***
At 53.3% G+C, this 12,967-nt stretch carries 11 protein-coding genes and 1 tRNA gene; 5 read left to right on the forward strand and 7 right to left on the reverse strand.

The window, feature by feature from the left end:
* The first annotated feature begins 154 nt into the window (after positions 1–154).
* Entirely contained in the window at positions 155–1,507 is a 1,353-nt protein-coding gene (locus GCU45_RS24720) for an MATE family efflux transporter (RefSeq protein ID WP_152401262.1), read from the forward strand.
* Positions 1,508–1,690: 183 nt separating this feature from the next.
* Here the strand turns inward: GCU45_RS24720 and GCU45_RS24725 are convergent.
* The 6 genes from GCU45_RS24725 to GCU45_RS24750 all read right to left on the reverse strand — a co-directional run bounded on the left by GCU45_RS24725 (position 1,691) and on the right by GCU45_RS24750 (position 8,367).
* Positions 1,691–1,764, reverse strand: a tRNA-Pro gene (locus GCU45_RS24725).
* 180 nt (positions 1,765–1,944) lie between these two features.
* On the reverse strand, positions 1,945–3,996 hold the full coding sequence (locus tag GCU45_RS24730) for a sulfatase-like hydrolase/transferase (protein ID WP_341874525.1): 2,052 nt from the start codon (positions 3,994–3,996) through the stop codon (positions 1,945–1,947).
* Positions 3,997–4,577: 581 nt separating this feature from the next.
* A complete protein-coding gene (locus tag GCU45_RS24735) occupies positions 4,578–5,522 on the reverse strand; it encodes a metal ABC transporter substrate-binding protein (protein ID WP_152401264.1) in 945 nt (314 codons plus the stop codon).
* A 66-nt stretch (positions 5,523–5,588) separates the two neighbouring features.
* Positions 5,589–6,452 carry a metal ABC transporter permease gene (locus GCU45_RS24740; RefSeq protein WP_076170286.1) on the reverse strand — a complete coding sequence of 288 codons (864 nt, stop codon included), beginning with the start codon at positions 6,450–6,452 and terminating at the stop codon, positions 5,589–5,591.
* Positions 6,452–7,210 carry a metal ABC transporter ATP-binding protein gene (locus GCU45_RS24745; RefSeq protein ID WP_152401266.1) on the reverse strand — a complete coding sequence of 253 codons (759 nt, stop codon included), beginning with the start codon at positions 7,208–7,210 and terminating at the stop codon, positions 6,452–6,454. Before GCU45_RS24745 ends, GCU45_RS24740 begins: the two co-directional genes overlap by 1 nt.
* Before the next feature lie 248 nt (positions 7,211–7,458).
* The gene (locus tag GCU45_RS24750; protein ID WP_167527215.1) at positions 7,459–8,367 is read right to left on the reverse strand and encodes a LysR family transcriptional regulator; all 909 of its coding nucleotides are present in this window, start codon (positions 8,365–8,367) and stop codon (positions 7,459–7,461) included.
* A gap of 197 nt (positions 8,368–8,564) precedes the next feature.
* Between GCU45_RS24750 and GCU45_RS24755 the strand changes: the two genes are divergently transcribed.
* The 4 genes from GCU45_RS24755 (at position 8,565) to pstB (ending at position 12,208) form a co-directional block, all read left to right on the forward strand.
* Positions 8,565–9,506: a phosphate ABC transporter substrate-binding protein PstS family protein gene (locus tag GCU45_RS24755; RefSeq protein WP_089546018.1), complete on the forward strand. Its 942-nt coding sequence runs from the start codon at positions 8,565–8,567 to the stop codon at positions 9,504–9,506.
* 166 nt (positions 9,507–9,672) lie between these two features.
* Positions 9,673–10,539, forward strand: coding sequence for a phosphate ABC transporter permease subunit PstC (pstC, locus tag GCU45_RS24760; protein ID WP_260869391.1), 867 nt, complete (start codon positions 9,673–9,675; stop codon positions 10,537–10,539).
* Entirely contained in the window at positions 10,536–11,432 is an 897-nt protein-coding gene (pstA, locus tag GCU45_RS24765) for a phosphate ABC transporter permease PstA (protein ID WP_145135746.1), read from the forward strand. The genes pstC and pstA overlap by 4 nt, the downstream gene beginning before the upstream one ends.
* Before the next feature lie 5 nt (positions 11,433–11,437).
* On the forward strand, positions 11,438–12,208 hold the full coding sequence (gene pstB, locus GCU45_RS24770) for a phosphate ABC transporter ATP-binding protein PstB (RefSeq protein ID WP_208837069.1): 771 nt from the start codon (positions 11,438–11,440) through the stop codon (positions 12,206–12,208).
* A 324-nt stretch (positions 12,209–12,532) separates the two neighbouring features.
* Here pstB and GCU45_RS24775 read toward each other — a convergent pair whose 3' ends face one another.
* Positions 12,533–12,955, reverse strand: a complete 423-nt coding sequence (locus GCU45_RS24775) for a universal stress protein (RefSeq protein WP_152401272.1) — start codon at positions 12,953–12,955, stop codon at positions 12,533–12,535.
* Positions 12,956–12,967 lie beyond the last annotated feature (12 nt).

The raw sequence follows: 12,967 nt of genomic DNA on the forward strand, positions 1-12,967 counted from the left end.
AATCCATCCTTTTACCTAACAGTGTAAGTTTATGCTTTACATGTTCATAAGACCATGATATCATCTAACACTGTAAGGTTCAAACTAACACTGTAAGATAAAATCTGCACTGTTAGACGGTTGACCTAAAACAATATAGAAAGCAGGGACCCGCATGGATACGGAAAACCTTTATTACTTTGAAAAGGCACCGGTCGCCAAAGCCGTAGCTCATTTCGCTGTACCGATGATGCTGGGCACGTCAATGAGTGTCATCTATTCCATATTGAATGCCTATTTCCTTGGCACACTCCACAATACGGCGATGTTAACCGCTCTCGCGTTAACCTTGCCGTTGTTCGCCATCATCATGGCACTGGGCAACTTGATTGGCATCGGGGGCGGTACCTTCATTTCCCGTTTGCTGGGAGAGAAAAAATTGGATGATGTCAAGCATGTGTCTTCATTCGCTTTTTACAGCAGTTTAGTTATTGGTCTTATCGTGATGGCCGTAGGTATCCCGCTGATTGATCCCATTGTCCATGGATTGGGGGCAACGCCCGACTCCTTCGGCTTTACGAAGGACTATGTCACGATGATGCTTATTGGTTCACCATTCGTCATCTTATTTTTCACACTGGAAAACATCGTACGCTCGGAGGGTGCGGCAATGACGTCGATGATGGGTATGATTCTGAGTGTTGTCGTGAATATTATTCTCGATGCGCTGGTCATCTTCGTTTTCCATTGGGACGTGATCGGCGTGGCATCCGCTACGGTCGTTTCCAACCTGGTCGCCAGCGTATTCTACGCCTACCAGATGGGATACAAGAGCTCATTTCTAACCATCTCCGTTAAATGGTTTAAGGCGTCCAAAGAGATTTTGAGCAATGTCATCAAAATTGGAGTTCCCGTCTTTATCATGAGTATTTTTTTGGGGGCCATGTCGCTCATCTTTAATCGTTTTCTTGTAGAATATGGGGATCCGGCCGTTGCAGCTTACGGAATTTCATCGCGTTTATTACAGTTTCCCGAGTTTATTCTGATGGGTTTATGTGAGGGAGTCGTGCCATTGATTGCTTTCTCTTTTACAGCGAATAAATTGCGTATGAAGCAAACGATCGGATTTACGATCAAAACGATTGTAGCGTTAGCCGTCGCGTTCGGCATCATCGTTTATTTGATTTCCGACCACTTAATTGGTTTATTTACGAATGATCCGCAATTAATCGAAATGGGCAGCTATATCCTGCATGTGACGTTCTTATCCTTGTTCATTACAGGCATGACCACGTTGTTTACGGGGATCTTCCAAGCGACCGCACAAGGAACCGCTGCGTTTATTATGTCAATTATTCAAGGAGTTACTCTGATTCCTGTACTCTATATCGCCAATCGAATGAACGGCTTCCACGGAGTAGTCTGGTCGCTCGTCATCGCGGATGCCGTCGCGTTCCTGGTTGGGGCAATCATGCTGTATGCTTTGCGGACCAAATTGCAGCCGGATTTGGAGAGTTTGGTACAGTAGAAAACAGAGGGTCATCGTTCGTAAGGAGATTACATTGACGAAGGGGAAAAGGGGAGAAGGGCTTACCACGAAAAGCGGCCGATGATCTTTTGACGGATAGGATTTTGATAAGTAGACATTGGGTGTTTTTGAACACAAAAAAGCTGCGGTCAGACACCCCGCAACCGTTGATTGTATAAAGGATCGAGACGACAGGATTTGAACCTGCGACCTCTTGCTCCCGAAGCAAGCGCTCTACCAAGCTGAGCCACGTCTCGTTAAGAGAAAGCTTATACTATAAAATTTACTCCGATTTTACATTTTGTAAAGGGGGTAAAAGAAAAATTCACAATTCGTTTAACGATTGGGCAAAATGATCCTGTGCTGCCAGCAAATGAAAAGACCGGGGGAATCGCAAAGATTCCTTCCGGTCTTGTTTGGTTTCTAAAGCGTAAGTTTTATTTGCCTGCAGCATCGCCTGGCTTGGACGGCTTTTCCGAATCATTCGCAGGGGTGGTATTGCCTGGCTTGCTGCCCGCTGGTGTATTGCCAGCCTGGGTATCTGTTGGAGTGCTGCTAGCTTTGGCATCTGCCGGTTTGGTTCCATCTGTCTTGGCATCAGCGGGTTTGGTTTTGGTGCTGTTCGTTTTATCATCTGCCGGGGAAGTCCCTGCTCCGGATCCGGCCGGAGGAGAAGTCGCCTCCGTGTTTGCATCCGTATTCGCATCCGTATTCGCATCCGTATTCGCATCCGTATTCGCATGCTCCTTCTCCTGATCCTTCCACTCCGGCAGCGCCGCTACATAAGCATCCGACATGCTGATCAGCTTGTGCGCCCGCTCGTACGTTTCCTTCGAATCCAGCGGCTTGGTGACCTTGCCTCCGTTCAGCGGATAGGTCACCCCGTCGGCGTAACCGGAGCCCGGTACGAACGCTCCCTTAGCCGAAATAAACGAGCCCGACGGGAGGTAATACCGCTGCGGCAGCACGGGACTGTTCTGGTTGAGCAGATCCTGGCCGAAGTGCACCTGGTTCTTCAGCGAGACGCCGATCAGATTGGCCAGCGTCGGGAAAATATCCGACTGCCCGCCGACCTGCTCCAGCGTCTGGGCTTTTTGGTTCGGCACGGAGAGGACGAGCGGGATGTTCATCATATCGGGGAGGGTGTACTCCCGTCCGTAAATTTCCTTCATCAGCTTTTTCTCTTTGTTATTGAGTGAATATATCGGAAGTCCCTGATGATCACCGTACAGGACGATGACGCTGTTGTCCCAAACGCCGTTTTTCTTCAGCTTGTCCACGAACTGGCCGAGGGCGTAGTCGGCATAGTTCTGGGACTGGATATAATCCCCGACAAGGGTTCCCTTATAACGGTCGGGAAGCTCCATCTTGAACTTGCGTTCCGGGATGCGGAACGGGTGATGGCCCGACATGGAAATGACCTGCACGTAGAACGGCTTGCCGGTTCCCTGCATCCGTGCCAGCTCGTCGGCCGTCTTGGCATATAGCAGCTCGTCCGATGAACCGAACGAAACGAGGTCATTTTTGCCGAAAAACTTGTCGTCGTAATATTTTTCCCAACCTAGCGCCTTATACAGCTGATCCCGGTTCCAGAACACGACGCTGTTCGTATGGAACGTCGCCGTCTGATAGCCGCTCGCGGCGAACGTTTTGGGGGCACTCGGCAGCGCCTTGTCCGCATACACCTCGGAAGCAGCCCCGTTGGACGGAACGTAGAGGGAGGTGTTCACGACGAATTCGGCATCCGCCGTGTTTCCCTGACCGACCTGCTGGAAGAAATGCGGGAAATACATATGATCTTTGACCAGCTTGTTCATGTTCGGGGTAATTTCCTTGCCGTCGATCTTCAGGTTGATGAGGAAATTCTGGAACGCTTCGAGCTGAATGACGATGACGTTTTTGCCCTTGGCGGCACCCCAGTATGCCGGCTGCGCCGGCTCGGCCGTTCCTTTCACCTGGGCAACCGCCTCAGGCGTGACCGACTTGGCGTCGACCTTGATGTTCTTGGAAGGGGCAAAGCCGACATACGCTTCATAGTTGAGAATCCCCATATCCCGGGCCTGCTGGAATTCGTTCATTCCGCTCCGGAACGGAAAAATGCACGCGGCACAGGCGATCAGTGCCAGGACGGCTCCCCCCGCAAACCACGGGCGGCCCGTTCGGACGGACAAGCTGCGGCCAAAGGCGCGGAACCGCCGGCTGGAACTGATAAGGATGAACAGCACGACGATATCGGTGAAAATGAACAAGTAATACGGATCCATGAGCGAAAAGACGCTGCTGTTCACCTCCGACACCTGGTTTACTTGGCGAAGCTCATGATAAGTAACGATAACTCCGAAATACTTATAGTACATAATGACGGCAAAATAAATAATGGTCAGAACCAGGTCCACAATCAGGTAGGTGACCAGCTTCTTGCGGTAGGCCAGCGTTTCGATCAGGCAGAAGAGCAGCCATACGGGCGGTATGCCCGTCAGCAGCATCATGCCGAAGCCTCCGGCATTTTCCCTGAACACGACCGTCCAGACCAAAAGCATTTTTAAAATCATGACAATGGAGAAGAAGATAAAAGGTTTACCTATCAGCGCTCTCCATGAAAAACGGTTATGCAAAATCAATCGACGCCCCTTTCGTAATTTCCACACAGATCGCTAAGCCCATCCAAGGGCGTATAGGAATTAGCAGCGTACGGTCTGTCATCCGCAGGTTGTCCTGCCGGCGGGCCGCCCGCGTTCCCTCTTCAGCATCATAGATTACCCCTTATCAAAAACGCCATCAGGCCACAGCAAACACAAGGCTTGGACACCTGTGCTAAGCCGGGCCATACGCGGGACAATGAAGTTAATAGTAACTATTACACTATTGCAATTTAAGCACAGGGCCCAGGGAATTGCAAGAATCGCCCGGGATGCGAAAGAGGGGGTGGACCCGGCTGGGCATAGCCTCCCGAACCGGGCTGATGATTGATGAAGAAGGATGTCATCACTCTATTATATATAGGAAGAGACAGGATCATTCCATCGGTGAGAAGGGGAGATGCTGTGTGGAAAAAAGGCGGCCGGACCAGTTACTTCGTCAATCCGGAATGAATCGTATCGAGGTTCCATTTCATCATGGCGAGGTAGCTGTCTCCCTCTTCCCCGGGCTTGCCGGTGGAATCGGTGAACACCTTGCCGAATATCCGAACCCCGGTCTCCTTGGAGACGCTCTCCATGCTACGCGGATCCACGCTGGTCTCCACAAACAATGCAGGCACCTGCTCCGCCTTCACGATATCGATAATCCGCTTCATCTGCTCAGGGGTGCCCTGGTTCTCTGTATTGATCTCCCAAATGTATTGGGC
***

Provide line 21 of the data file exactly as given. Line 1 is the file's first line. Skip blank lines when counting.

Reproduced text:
* Positions 8,565–9,506: a phosphate ABC transporter substrate-binding protein PstS family protein gene (locus tag GCU45_RS24755; RefSeq protein WP_089546018.1), complete on the forward strand. Its 942-nt coding sequence runs from the start codon at positions 8,565–8,567 to the stop codon at positions 9,504–9,506.